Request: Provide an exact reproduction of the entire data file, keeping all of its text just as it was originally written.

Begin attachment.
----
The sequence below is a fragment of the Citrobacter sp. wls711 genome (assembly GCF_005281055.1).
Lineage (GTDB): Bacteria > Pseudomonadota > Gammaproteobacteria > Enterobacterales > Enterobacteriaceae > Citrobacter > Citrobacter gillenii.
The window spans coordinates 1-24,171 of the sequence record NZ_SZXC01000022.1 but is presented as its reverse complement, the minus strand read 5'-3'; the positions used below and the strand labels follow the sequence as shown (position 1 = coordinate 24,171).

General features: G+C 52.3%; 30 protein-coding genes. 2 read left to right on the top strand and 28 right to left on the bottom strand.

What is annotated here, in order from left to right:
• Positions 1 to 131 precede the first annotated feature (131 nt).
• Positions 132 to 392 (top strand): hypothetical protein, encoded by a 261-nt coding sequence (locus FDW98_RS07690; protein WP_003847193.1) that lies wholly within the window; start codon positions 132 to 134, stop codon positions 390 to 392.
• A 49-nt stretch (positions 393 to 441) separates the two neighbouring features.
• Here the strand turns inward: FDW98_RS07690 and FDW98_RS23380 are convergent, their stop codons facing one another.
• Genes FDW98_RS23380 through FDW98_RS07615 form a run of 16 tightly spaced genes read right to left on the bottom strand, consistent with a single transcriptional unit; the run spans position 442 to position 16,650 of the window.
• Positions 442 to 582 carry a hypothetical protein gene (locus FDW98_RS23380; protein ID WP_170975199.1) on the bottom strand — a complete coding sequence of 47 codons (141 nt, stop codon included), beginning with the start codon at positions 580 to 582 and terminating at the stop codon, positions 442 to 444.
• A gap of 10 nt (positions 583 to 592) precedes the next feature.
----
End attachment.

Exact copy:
The sequence below is a fragment of the Citrobacter sp. wls711 genome (assembly GCF_005281055.1).
Lineage (GTDB): Bacteria > Pseudomonadota > Gammaproteobacteria > Enterobacterales > Enterobacteriaceae > Citrobacter > Citrobacter gillenii.
The window spans coordinates 1-24,171 of the sequence record NZ_SZXC01000022.1 but is presented as its reverse complement, the minus strand read 5'-3'; the positions used below and the strand labels follow the sequence as shown (position 1 = coordinate 24,171).

General features: G+C 52.3%; 30 protein-coding genes. 2 read left to right on the top strand and 28 right to left on the bottom strand.

What is annotated here, in order from left to right:
• Positions 1 to 131 precede the first annotated feature (131 nt).
• Positions 132 to 392 (top strand): hypothetical protein, encoded by a 261-nt coding sequence (locus FDW98_RS07690; protein WP_003847193.1) that lies wholly within the window; start codon positions 132 to 134, stop codon positions 390 to 392.
• A 49-nt stretch (positions 393 to 441) separates the two neighbouring features.
• Here the strand turns inward: FDW98_RS07690 and FDW98_RS23380 are convergent, their stop codons facing one another.
• Genes FDW98_RS23380 through FDW98_RS07615 form a run of 16 tightly spaced genes read right to left on the bottom strand, consistent with a single transcriptional unit; the run spans position 442 to position 16,650 of the window.
• Positions 442 to 582 carry a hypothetical protein gene (locus FDW98_RS23380; protein ID WP_170975199.1) on the bottom strand — a complete coding sequence of 47 codons (141 nt, stop codon included), beginning with the start codon at positions 580 to 582 and terminating at the stop codon, positions 442 to 444.
• A gap of 10 nt (positions 583 to 592) precedes the next feature.